Declining apartment rents driven by large markets

Multifamily rents fell to $1,457 in June, Yardi Matrix reported, dropping by $2 from May to continue a four-month trend of declines since the onset of the coronavirus pandemic.

Average multifamily rents have now fallen by $12 since January, as the rental market continues to be one of the hardest hit sectors of the housing sphere given that most job losses figure so far to be among hourly waged renters. Early signs suggest that renters are fleeing several densely populated urban markets, with landlords in many of the country’s largest apartment hubs slashing rents as a result.

Consider the Bay Area, for example. San Jose logged the steepest year-over-year rent decrease in the country, slicing 4.6% off rents from June 2019 to last month. San Francisco likewise saw a large decline, following its neighbor to the south with an annual decrease of 3.8%.

Similarly dense (and pricey) Los Angeles and New York also saw yearly declines, prompting Wells Fargo Securities’ Economics Group to observe that such markets have become representative of renter flight.

“Along with having large numbers of workers in the embattled hospitality and retail industries, these metros have a heavy concentration of workers in office-using industries (such as tech, media, and finance),” wrote Wells Fargo economists. “The sudden ability to work remotely has spurred an exodus of residents to the more affordable surrounding suburbs or other states.

“After all, why pay higher rent to live in an urban area, when the restaurants, bars and cultural amenities are closed?”

Of Yardi’s top 30 apartment markets, monthly rent growth in June was negative in 19. Short-term rent growth continues to plummet in tech hubs like Seattle (with rents down 0.4% since May), Austin (down 0.3%) and Phoenix (0.2%), perhaps reflective again of work-from-homers’ newfound freedom to select their living spaces without taking their commutes into account.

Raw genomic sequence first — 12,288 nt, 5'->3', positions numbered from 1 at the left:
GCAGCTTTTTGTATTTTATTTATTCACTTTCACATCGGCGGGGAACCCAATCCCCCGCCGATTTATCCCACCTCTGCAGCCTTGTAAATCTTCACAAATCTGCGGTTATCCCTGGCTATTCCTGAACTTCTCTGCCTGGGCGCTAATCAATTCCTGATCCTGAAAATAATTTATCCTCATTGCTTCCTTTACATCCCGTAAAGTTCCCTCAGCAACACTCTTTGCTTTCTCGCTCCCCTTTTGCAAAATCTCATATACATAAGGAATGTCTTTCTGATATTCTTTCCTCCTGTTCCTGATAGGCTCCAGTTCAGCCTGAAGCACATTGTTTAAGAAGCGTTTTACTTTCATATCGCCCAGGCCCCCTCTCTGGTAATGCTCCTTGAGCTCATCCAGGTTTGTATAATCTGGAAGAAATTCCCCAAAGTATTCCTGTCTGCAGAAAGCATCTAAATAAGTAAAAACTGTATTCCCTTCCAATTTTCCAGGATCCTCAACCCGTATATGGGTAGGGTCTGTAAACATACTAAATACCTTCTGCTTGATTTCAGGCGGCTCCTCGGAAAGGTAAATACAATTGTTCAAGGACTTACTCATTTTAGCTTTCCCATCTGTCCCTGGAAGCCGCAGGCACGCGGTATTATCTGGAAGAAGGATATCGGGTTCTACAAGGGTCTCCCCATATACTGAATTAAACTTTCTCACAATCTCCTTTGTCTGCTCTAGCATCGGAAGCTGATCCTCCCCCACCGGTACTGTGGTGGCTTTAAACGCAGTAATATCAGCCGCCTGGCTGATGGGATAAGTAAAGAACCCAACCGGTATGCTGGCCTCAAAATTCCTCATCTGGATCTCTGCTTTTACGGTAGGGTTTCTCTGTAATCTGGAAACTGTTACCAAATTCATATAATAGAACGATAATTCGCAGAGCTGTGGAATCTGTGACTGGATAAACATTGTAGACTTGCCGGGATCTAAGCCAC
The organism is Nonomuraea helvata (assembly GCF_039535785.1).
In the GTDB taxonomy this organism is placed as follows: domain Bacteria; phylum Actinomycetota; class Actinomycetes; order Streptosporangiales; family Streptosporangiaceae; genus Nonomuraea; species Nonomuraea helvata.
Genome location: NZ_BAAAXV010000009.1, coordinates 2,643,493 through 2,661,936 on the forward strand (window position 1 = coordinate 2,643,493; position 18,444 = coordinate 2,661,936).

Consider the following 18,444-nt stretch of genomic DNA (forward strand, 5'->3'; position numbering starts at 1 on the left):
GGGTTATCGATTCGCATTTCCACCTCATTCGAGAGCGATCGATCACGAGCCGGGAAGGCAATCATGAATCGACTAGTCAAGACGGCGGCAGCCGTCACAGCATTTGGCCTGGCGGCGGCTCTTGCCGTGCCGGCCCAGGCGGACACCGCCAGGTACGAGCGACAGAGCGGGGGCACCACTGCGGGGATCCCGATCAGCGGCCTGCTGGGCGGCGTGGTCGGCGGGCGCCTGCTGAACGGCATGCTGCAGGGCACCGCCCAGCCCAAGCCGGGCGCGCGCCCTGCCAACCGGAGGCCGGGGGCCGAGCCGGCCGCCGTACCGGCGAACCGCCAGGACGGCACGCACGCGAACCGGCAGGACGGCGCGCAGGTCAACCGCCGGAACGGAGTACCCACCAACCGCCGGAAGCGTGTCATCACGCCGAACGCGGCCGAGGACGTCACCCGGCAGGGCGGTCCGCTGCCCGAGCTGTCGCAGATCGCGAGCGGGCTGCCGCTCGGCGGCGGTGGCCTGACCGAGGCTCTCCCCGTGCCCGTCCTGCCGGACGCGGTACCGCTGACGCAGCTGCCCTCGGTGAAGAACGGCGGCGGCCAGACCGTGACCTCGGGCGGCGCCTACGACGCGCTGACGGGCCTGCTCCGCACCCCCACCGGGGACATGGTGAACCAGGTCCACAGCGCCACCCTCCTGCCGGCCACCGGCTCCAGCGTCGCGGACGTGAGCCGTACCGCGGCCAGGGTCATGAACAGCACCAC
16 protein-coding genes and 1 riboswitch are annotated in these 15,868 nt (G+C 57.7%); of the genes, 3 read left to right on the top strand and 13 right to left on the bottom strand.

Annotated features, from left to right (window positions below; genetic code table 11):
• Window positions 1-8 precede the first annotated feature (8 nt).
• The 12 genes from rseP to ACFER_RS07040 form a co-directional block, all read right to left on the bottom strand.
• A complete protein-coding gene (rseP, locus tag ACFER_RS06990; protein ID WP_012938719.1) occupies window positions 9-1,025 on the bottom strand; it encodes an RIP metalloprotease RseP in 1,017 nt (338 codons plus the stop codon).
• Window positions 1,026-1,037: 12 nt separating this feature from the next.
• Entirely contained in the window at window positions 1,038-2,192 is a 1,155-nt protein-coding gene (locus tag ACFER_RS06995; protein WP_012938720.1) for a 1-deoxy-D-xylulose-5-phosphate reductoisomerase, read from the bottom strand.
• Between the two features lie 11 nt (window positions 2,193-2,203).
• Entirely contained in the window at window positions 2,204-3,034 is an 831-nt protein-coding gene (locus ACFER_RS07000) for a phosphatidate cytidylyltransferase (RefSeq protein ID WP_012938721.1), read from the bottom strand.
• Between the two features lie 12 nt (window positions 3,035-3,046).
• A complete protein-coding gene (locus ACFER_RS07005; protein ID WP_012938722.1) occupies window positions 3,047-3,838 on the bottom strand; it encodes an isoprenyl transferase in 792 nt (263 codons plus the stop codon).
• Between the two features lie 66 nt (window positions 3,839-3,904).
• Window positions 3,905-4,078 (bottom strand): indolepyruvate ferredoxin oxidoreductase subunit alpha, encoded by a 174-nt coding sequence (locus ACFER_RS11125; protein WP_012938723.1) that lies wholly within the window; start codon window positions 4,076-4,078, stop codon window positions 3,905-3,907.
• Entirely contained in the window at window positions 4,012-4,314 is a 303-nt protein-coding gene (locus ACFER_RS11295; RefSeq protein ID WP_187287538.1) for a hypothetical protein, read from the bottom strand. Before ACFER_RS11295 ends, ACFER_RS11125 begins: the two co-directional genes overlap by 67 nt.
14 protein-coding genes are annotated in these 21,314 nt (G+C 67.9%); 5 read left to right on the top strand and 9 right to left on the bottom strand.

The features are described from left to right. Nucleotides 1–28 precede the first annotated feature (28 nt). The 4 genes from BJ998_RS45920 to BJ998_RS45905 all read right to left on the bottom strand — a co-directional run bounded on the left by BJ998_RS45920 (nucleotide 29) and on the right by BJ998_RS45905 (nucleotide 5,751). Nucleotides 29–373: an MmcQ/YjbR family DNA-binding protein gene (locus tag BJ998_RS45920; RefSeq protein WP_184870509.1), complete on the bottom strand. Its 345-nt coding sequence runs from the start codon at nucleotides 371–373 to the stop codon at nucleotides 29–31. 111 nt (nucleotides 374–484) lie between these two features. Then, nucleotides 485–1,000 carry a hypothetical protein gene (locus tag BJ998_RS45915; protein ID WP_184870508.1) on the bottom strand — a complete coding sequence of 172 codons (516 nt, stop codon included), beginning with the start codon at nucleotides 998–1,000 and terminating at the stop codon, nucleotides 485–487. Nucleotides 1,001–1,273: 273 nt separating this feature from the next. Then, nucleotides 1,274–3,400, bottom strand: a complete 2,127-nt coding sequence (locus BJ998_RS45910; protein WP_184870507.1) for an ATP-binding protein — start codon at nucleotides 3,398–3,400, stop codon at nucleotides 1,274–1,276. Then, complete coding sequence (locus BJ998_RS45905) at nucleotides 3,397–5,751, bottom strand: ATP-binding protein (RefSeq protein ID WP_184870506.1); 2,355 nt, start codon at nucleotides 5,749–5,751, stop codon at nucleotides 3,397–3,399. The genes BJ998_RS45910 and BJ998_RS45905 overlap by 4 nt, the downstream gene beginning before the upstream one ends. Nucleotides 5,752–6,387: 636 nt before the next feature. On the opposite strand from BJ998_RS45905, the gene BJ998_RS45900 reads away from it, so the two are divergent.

Meanwhile, markets like Dallas (where year-over-year rent growth is steady at 2.1%), Nashville (2.0%) and Charlotte (1.6%) are showing more resilience. Such areas were destinations for renters looking for affordability even before the pandemic hit. The same dynamic is playing out in California, where relatively cheaper, less dense Sacramento (2.2%) and the Inland Empire (2.9%) are also hanging tough.

Surging COVID-19 cases in the South and Southwest could spell further trouble for markets in those regions. While year-over-year rent progression remains barely positive in Miami, for example, short-term growth is trending negatively as reported instances rise and the international trade, hospitality and tourism sectors remain in rough shape. Austin and Phoenix, too, have seen the number of coronavirus cases rise of late, telegraphing further rent reductions ahead.

Yet another factor to add to the equation — and one that could hasten rent declines in the aforementioned southern markets — is incoming inventory. Miami, Austin and Phoenix all have large quantities of inventory due for delivery soon, adding to the growing imbalance between supply and demand. Miami, in particular, has seen a record number of units arrive over the past three years, Wells Fargo reported. The bank expects vacancy rates there and across the country to rise over the next year, fueling the slowdown in rent growth.


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